How Does It Feel Taking Anti-Depressants?

I have Generalized Anxiety, Agoraphobia and Panic Disorder and this is my experience taking anti-depressants to cope.

Terminology & Definition: Generalized anxiety is characterized as extreme worrying almost every day; it is excessive and disproportionate about several areas of one’s life. A panic disorder is characterized as a psychiatric disorder where a debilitating fear and anxiety arise frequent, and without explanation. A panic disorder triggers panic attacks, and its symptoms are (but may not be limited to) pounding heart, sweating, shaking or trembling, shortness of breath, choking sensations, chills, hot flashes, nausea, dizziness, numbness or tingling sensations, fear of dying and fear of losing control. Many people fear that as a direct result from a panic attack, they will have a heart attack, go crazy, faint or embarrass themselves. Agoraphobia is an extreme or irrational fear of crowded spaces or enclosed public places, which makes it difficult to attend lectures and enjoy a social life.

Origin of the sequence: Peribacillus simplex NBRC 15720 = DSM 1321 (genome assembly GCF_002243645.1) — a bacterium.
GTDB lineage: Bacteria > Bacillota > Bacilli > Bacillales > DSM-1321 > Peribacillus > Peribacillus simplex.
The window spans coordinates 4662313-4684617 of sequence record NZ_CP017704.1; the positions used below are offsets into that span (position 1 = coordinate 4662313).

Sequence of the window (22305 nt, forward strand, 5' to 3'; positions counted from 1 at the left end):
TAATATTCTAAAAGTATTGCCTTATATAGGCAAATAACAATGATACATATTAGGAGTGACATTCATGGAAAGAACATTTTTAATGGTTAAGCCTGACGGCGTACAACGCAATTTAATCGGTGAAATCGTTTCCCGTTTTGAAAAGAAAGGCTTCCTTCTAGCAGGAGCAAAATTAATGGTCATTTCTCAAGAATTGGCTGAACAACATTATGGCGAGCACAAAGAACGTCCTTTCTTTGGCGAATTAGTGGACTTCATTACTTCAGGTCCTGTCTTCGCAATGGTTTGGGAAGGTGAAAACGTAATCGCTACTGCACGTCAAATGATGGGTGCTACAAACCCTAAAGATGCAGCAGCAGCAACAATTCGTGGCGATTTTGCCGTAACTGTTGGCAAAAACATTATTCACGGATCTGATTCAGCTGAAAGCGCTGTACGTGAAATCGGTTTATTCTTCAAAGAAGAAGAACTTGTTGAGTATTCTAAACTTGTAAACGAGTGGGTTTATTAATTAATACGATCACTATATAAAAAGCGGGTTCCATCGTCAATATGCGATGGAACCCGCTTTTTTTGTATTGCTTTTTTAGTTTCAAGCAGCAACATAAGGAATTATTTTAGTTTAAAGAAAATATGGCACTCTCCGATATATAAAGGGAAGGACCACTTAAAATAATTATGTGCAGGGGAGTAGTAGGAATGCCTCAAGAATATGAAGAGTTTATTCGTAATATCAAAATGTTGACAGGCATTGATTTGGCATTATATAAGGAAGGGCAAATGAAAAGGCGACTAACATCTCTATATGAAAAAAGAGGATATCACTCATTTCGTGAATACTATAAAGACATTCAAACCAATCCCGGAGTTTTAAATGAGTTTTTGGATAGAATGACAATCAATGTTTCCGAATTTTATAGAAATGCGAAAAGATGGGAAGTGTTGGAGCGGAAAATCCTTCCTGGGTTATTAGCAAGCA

So whats it like being a 20 year old female enrolled in university with high expectations and ambition with such a debilitating condition, the answer isn’t so simple.  It’s tough, however embracing my illness was the best decision I’ve ever made. Acknowledging what is going on is the first step to finding a stable balance, and getting a proper diagnosis is crucial because there are many reasons to explain why one could be experiencing symptoms of anxiety or panic. No two diagnoses are identical and no two conditions are identical – each and every person suffering from mental illness will experience and react differently.